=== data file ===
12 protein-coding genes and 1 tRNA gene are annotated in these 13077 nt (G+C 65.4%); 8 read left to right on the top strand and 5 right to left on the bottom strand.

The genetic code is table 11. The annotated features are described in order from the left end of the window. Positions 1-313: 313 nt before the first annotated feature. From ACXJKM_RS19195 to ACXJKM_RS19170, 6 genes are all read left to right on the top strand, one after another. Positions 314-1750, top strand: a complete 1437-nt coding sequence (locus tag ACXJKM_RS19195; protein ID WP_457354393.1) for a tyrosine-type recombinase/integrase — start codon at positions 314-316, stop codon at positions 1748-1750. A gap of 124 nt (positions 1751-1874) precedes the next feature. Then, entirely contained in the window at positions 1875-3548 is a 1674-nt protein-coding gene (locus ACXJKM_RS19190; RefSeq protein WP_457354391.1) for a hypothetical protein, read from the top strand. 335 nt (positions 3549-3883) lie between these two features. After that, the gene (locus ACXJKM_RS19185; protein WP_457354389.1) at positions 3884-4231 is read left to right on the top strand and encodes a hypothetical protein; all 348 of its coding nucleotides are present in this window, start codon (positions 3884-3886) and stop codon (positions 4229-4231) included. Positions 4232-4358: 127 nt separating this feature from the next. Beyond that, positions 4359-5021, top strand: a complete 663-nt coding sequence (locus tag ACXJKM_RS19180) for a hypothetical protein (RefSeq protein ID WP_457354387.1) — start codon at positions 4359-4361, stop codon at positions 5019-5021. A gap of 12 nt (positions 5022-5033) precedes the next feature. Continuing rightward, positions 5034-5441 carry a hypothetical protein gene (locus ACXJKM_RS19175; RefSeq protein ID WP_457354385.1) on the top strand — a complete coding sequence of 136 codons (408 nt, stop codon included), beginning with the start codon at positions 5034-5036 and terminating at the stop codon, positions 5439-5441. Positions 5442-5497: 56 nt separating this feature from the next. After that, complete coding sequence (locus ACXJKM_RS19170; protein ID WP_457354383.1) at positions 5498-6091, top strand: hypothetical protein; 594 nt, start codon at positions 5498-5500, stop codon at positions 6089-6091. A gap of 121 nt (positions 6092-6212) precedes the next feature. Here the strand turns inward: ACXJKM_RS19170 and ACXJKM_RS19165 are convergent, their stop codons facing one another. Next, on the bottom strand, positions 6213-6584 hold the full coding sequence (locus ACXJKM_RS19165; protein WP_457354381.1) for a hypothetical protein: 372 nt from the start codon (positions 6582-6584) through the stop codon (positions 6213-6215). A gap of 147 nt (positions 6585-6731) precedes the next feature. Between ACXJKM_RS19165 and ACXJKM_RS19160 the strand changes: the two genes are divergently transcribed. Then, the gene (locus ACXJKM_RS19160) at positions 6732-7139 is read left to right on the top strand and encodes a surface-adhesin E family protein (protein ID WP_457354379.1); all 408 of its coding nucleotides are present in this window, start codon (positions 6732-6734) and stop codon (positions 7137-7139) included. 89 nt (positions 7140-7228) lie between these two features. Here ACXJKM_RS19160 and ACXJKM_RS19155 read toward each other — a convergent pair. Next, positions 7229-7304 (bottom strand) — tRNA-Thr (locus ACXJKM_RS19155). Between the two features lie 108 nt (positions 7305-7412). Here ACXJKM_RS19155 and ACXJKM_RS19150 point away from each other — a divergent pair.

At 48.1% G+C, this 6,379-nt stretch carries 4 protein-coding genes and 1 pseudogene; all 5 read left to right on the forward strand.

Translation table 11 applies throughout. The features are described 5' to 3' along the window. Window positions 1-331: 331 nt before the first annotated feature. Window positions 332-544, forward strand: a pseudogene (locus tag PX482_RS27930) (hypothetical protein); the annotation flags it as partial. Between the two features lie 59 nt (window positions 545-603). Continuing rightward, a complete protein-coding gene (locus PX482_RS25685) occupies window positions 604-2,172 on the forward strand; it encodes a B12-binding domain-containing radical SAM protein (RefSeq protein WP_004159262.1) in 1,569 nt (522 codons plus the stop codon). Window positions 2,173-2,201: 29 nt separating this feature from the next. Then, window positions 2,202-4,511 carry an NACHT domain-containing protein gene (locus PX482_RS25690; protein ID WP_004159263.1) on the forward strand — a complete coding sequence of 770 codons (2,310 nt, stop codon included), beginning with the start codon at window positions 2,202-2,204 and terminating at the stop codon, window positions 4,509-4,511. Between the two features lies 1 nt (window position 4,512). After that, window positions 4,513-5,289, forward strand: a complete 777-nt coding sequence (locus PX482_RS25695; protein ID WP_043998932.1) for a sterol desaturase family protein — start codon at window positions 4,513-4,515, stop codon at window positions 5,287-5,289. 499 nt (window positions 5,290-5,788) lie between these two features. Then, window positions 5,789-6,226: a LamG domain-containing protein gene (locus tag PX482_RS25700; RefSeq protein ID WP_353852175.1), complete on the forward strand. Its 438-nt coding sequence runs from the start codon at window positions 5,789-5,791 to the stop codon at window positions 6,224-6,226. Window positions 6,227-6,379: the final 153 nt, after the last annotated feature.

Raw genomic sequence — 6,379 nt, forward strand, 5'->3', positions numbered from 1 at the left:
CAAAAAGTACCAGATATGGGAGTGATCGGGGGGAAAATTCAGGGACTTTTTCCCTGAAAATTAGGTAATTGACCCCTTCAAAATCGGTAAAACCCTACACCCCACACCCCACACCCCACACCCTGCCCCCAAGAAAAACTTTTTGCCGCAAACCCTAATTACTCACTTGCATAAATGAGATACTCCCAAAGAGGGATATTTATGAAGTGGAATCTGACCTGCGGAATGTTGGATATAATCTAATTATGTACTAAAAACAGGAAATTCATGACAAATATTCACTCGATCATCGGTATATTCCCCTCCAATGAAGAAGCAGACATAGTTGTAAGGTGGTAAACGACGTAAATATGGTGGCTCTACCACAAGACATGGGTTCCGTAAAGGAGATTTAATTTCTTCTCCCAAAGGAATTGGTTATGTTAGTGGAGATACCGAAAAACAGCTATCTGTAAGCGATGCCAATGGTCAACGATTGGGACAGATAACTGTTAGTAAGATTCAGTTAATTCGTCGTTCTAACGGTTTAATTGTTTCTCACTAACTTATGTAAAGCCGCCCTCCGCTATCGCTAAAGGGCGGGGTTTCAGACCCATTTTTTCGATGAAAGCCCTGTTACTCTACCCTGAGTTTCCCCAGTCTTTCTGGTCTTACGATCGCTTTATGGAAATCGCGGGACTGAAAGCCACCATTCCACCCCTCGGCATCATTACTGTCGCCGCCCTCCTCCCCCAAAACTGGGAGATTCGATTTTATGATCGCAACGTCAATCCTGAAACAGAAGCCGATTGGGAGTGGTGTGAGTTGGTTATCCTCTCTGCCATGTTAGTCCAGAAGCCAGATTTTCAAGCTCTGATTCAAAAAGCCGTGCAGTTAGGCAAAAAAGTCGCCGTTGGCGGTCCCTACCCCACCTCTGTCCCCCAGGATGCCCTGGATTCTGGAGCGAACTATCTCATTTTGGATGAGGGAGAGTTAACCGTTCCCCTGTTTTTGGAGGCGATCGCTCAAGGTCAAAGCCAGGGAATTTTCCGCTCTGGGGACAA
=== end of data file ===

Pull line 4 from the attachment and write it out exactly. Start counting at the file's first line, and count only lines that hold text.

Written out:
Translation table 11 applies throughout. The features are described 5' to 3' along the window. Window positions 1-331: 331 nt before the first annotated feature. Window positions 332-544, forward strand: a pseudogene (locus tag PX482_RS27930) (hypothetical protein); the annotation flags it as partial. Between the two features lie 59 nt (window positions 545-603). Continuing rightward, a complete protein-coding gene (locus PX482_RS25685) occupies window positions 604-2,172 on the forward strand; it encodes a B12-binding domain-containing radical SAM protein (RefSeq protein WP_004159262.1) in 1,569 nt (522 codons plus the stop codon). Window positions 2,173-2,201: 29 nt separating this feature from the next. Then, window positions 2,202-4,511 carry an NACHT domain-containing protein gene (locus PX482_RS25690; protein ID WP_004159263.1) on the forward strand — a complete coding sequence of 770 codons (2,310 nt, stop codon included), beginning with the start codon at window positions 2,202-2,204 and terminating at the stop codon, window positions 4,509-4,511. Between the two features lies 1 nt (window position 4,512). After that, window positions 4,513-5,289, forward strand: a complete 777-nt coding sequence (locus PX482_RS25695; protein ID WP_043998932.1) for a sterol desaturase family protein — start codon at window positions 4,513-4,515, stop codon at window positions 5,287-5,289. 499 nt (window positions 5,290-5,788) lie between these two features. Then, window positions 5,789-6,226: a LamG domain-containing protein gene (locus tag PX482_RS25700; RefSeq protein ID WP_353852175.1), complete on the forward strand. Its 438-nt coding sequence runs from the start codon at window positions 5,789-5,791 to the stop codon at window positions 6,224-6,226. Window positions 6,227-6,379: the final 153 nt, after the last annotated feature.